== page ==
Knight, Dame Laura and Osbert Sitwell
Type of Spiritual Experience
Poem by Osbert Sitwell
Sitwell was born in London in 1892. He was educated at Eton, and enlisted in the Reserve Battalion of the Grenadier Guards in 1912. In December 1914 he was transferred to the 1st Battalion, later seeing active service with the 2nd Battalion, but blood poisoning in the spring of 1916 kept him out of further action for the rest of the war. He was an extremely prolific writer, publishing short stories, poems and novels throughout his life. He died in 1969.
Corporal Elspeth Henderson and Sergeant Helen Turner (1941) – both women were awarded the Military Medal for staying at their post when the building they were in received a direct hit from a bomb during an air raid on RAF Biggin Hill. Although painted in Knight's studio in Malvern, the painting shows the two women on duty at their airfield.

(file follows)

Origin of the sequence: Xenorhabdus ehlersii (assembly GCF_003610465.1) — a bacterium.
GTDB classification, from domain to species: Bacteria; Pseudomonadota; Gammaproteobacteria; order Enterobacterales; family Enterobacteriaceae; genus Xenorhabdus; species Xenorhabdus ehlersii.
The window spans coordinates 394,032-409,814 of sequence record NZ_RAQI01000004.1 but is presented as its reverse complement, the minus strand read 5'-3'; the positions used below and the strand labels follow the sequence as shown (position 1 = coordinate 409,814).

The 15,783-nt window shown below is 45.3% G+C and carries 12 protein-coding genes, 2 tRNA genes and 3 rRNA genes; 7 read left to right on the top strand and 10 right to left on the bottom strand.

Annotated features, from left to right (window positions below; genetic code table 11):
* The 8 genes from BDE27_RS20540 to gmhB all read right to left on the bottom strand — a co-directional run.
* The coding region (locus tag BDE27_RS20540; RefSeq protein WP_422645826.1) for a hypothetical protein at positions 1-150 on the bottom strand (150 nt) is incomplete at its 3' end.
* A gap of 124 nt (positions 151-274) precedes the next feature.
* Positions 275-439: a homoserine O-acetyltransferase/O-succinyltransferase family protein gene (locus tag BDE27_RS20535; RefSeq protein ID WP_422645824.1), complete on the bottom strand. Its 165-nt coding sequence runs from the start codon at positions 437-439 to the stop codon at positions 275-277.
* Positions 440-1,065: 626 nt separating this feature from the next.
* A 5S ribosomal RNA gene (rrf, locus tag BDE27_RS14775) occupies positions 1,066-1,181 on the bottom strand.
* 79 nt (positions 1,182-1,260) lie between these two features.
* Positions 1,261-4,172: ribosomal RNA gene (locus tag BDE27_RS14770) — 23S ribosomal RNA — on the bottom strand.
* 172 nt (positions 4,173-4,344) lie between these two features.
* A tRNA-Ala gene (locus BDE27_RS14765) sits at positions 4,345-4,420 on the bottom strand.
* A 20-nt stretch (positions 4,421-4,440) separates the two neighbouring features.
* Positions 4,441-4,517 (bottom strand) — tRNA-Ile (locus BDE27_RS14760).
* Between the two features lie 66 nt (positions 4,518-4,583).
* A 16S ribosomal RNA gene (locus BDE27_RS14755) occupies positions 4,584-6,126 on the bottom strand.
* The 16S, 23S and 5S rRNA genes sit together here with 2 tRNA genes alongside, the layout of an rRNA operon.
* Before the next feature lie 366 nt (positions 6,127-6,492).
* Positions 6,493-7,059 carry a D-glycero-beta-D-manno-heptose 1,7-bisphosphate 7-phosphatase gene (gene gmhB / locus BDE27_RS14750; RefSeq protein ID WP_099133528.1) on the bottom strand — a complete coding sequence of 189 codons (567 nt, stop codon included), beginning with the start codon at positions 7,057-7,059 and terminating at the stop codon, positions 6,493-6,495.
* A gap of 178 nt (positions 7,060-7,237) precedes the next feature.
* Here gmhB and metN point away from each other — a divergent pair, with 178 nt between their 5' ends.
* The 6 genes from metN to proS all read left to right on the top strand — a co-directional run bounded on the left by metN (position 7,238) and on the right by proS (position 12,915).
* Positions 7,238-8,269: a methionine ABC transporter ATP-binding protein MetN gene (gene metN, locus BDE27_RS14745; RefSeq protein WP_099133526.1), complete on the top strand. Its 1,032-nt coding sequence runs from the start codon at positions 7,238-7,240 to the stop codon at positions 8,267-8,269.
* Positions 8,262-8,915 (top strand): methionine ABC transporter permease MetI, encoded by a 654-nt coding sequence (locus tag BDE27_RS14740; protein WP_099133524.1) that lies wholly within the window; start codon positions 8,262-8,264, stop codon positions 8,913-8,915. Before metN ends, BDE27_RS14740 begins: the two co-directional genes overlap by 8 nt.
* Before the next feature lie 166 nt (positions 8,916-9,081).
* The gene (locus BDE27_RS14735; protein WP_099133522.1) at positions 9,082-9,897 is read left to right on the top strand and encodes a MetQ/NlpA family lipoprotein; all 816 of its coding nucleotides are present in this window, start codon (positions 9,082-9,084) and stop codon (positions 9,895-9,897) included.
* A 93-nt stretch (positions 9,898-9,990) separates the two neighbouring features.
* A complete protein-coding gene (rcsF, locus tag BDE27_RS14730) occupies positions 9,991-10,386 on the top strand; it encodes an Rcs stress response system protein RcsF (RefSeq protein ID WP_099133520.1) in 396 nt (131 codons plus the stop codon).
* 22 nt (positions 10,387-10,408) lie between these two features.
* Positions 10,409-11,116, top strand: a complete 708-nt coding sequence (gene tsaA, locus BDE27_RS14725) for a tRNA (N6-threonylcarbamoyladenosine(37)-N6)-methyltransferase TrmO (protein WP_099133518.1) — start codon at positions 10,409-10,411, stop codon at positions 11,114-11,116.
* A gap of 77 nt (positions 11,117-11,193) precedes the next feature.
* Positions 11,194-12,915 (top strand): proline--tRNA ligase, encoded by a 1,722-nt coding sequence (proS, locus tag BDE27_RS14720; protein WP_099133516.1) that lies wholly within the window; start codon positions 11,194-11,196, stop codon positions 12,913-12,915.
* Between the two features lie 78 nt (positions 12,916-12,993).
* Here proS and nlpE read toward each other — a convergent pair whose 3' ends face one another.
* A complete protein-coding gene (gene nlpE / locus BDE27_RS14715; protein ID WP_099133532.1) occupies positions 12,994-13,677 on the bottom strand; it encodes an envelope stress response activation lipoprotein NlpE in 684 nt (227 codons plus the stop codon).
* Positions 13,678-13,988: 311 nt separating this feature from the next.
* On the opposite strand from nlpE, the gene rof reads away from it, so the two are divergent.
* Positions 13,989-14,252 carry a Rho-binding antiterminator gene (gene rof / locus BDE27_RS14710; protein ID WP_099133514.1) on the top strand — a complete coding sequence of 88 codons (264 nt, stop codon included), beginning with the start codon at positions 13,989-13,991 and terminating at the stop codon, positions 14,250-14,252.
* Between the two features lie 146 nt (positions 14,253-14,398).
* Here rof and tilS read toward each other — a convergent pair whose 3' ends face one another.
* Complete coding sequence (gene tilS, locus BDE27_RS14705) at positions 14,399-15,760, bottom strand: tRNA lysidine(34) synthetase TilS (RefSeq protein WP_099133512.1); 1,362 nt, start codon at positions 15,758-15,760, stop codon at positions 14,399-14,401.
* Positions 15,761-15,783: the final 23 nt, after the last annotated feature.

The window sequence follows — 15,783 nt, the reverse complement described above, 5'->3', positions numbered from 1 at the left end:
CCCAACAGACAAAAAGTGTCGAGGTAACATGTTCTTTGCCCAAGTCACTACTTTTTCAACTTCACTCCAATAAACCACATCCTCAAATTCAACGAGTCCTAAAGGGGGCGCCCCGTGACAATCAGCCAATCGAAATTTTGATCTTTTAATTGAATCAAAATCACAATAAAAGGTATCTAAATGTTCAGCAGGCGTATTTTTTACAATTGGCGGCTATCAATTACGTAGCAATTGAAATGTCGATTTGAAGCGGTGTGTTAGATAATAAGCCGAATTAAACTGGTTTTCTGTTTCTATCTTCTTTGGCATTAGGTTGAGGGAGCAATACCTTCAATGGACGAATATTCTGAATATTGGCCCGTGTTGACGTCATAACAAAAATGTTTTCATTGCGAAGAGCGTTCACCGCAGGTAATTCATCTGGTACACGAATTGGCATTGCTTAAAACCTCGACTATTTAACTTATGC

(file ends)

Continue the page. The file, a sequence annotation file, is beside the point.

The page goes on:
A description of the experience
The Next War
The long war had ended.
Its miseries had grown faded.
Deaf men became difficult to talk to.
Heroes became bores.
Who had converted blood into gold,
Had grown elderly.
But they held a meeting,
‘We think perhaps we ought
To put up tombs
Or erect altars
To those brave lads
Who were so willingly burnt,
Who lost all likeness to a living thing,
Or were blown to bleeding patches of flesh
For our sakes.
It would look well.
Or we might even educate the children.’
But the richest of these wizards
And he said,
‘I have always been to the front
— In private enterprise —
I yield in public spirit
To no man.
“I think yours is a very good idea
- A capital idea —
And not too costly.
But it seems to me
That the cause for which we fought
Is again endangered.
What more fitting memorial for the fallen
Than that their children
Should fall for the same cause?’
Rushing eagerly into the street,
The kindly old gentlemen cried
To the young:
‘Will you sacrifice
Through your lethargy
What your fathers died to gain?
Our cause is in peril.
The world must be made safe for the young!’
And the children _
Went . . .